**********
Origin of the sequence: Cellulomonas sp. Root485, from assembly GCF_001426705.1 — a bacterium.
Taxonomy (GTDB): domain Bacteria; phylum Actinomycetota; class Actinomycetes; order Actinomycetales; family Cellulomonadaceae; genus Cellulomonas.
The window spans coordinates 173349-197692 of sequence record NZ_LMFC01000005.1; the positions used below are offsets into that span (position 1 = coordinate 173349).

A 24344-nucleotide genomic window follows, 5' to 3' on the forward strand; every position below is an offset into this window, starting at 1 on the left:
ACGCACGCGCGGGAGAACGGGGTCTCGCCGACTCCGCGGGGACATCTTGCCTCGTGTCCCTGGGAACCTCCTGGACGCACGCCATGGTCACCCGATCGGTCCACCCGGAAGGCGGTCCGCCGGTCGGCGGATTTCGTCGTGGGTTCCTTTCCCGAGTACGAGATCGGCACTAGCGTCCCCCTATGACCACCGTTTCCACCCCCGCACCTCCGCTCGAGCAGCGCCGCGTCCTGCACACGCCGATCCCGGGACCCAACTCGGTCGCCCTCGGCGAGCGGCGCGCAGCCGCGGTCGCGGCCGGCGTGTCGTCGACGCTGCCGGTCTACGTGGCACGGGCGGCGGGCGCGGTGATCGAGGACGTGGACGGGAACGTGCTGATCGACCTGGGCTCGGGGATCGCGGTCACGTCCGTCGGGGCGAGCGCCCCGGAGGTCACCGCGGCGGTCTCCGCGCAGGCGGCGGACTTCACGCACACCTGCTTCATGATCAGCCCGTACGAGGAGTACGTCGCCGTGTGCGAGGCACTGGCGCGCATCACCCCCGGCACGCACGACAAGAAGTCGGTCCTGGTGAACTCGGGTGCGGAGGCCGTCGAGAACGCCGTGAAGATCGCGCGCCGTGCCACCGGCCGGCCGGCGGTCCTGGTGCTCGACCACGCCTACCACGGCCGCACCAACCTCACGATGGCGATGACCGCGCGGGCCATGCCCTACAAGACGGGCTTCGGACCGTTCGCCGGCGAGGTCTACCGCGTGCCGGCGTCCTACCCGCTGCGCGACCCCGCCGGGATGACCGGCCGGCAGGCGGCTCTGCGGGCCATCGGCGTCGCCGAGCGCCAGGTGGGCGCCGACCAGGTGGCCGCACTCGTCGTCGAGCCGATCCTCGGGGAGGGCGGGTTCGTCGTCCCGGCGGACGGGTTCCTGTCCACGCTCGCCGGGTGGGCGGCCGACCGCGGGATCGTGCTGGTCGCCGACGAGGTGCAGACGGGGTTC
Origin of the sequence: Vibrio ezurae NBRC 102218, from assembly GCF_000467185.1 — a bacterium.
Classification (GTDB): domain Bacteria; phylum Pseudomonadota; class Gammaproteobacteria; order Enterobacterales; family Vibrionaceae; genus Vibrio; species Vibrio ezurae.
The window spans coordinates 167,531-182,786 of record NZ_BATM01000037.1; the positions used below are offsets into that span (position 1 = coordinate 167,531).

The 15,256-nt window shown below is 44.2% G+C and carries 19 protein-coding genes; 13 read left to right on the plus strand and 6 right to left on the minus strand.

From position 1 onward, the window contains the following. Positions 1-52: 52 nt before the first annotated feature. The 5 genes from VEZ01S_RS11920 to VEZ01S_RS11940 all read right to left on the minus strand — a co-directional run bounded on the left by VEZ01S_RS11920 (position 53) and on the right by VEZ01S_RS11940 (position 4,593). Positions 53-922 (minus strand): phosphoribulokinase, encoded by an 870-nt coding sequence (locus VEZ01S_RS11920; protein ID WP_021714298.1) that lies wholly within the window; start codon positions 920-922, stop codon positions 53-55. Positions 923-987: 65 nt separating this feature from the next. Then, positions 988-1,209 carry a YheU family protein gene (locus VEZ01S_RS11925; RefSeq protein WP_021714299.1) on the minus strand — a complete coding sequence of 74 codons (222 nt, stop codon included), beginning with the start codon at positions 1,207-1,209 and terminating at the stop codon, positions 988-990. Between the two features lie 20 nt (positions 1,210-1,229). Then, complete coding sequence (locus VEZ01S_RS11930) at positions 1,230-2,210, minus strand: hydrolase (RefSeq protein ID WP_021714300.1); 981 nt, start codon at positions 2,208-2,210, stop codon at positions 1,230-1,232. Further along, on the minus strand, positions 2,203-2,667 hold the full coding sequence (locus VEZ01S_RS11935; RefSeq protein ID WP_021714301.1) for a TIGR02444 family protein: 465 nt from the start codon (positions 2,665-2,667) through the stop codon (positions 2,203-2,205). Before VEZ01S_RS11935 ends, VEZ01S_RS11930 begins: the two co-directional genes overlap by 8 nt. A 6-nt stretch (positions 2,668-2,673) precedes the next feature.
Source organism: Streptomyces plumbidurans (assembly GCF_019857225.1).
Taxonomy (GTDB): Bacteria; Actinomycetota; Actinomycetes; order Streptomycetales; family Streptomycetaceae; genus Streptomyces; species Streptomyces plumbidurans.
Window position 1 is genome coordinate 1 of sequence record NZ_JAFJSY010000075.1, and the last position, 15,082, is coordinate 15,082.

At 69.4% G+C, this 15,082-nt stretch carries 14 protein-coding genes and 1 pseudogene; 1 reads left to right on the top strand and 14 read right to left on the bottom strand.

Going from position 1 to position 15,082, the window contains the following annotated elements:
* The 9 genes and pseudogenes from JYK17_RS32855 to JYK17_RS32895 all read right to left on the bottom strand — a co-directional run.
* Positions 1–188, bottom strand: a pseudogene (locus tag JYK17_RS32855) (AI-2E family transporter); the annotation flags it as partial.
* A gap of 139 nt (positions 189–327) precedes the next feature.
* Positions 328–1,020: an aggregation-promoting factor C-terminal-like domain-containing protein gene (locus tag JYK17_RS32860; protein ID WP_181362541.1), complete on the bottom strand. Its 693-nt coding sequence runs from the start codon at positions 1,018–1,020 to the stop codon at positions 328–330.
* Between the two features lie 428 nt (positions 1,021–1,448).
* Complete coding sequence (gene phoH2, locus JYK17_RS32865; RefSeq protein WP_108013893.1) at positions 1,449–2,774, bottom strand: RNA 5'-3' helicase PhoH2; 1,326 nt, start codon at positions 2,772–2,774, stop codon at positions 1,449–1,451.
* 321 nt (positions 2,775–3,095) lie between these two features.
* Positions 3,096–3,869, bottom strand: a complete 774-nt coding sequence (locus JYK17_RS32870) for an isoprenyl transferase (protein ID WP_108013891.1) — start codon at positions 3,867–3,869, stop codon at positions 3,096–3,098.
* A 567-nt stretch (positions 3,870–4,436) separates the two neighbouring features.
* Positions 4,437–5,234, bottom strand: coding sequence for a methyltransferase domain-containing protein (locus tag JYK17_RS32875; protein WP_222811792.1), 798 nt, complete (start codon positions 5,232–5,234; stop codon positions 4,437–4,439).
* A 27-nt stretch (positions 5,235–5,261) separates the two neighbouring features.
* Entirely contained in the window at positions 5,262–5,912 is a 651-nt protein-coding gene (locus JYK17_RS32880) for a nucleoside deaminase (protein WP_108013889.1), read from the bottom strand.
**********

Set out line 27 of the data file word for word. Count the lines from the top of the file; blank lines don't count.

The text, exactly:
* Entirely contained in the window at positions 5,262–5,912 is a 651-nt protein-coding gene (locus JYK17_RS32880) for a nucleoside deaminase (protein WP_108013889.1), read from the bottom strand.